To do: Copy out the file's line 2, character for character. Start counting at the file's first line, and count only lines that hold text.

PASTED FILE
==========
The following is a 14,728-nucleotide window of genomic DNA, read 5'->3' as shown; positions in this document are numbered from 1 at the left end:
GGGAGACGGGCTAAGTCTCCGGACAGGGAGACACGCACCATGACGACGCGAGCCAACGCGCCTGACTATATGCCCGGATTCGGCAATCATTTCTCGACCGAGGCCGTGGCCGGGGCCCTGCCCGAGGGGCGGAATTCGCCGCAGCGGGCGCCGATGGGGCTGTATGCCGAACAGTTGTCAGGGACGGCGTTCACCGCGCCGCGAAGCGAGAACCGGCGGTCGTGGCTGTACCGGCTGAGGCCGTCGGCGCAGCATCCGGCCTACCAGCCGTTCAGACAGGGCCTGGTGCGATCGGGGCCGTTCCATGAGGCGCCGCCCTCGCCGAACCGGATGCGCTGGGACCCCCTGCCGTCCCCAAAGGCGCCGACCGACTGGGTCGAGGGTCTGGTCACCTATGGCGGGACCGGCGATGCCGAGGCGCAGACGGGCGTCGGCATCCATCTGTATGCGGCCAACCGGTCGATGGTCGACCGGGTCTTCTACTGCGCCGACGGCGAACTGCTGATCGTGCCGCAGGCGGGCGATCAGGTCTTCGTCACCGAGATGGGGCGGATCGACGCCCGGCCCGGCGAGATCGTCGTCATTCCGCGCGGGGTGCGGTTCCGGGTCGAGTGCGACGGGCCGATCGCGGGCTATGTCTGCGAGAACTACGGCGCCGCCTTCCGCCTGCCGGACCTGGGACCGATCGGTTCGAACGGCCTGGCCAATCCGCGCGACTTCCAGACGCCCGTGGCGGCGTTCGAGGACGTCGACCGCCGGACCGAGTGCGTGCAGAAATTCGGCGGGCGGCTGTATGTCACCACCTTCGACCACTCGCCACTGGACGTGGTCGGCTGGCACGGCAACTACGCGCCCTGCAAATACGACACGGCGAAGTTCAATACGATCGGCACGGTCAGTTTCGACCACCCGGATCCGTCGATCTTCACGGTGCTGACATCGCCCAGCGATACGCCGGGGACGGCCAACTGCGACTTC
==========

GGGAGACGGGCTAAGTCTCCGGACAGGGAGACACGCACCATGACGACGCGAGCCAACGCGCCTGACTATATGCCCGGATTCGGCAATCATTTCTCGACCGAGGCCGTGGCCGGGGCCCTGCCCGAGGGGCGGAATTCGCCGCAGCGGGCGCCGATGGGGCTGTATGCCGAACAGTTGTCAGGGACGGCGTTCACCGCGCCGCGAAGCGAGAACCGGCGGTCGTGGCTGTACCGGCTGAGGCCGTCGGCGCAGCATCCGGCCTACCAGCCGTTCAGACAGGGCCTGGTGCGATCGGGGCCGTTCCATGAGGCGCCGCCCTCGCCGAACCGGATGCGCTGGGACCCCCTGCCGTCCCCAAAGGCGCCGACCGACTGGGTCGAGGGTCTGGTCACCTATGGCGGGACCGGCGATGCCGAGGCGCAGACGGGCGTCGGCATCCATCTGTATGCGGCCAACCGGTCGATGGTCGACCGGGTCTTCTACTGCGCCGACGGCGAACTGCTGATCGTGCCGCAGGCGGGCGATCAGGTCTTCGTCACCGAGATGGGGCGGATCGACGCCCGGCCCGGCGAGATCGTCGTCATTCCGCGCGGGGTGCGGTTCCGGGTCGAGTGCGACGGGCCGATCGCGGGCTATGTCTGCGAGAACTACGGCGCCGCCTTCCGCCTGCCGGACCTGGGACCGATCGGTTCGAACGGCCTGGCCAATCCGCGCGACTTCCAGACGCCCGTGGCGGCGTTCGAGGACGTCGACCGCCGGACCGAGTGCGTGCAGAAATTCGGCGGGCGGCTGTATGTCACCACCTTCGACCACTCGCCACTGGACGTGGTCGGCTGGCACGGCAACTACGCGCCCTGCAAATACGACACGGCGAAGTTCAATACGATCGGCACGGTCAGTTTCGACCACCCGGATCCGTCGATCTTCACGGTGCTGACATCGCCCAGCGATACGCCGGGGACGGCCAACTGCGACTTC